Habermas, Kristeva, and Citizenship

By Noëlle McAfee | Go to book overview

PART III
SUBJECTIVITY AND DELIBERATIVE DEMOCRACY

Children, she feels, are already far advanced, by the age of
three or four, along a path that she, as an autistic person, has
never advanced far on. Little children, she feels, already “un-
derstand” other human beings in a way she can never hope to.
What is it, then, I pressed her further, that goes on between
normal people, from which she feels herself excluded? It has
to do, she has inferred, with an implicit knowledge of social
conventions and codes, of cultural presuppositions of every
sort.…
… Something was going on between the other kids, some-
thing swift, subtle, constantly changing—an exchange of
meanings, a negotiation, a swiftness of understanding so re-
markable that sometimes she wondered if they were all
telepathic.

—Oliver Sacks, An Anthropologist on Mars

The disclosure of the “who” through speech, and the setting
of a new beginning through action, always fall into an already
existing web where their immediate consequences can be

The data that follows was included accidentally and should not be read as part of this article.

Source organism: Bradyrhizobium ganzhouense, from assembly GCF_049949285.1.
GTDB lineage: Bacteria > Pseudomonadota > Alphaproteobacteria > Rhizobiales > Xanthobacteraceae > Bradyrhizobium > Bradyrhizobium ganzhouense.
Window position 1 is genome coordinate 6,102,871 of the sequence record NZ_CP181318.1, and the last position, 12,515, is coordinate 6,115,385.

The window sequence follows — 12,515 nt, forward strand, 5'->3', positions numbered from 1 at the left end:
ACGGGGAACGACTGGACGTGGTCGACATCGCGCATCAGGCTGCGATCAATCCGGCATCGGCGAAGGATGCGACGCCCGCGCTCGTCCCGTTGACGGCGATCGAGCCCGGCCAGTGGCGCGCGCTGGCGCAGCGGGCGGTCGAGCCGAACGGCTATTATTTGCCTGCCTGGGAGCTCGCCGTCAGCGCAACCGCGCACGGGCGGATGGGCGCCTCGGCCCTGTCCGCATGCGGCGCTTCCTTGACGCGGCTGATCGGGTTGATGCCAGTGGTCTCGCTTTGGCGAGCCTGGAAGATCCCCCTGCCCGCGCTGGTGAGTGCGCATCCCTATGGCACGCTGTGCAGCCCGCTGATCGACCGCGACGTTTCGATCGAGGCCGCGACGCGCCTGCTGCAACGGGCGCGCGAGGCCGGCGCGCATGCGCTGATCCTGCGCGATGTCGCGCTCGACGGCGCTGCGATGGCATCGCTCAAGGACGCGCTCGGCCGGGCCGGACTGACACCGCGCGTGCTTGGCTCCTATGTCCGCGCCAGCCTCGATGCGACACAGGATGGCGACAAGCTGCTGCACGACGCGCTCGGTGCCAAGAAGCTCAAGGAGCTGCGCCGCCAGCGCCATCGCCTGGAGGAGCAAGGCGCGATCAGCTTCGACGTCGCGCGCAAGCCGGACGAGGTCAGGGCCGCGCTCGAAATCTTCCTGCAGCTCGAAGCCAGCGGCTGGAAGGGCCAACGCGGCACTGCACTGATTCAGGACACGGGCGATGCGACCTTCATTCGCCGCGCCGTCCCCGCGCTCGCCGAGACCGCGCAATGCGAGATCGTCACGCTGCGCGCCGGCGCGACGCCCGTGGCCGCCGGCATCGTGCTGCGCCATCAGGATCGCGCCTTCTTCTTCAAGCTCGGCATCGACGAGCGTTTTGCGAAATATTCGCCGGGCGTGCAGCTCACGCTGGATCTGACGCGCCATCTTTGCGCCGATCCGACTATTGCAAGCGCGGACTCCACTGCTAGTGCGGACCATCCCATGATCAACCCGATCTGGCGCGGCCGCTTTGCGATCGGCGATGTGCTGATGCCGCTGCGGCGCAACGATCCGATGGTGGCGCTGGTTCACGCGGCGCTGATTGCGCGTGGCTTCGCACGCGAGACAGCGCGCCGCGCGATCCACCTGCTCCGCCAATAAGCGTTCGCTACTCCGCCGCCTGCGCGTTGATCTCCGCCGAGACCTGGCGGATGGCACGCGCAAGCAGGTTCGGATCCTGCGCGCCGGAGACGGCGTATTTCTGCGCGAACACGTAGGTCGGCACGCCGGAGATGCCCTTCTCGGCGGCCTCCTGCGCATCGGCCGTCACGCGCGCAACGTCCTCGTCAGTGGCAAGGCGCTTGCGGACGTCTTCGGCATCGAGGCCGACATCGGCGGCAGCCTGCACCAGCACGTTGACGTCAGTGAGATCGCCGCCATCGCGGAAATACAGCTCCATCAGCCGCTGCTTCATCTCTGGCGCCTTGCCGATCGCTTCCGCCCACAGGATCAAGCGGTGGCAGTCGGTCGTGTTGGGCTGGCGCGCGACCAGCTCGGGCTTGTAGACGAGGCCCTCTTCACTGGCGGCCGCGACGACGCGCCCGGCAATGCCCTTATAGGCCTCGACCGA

felt.… Although everybody started his life by inserting him-
self into the human world through action and speech, nobody
is the author or producer of his own life story. In other words,
the stories, the results of action and speech, reveal an agent,
but this agent is not an author or producer … nobody is its
author.

—Hannah Arendt, The Human Condition

-127-

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Habermas, Kristeva, and Citizenship
Table of contents

Table of contents

  • Title Page iii
  • Contents v
  • Preface vii
  • Introduction Politics and Citizens 1
  • Part I - Subjectivity in the Making 21
  • 1 - Habermas's Theory of Postconventional Identity 23
  • 2 - Subjects-In-Process 56
  • Part II 79
  • 3 - Habermas on Citizens and Politics 81
  • 4 - the Split Subject in the Public Sphere 102
  • Part III 127
  • 5 - Relational Subjectivity 129
  • 6 - Complementary Agency 151
  • 7 - Ways of Knowing 164
  • 8 - Deliberative Communities 184
  • Bibliography 193
  • Index 205
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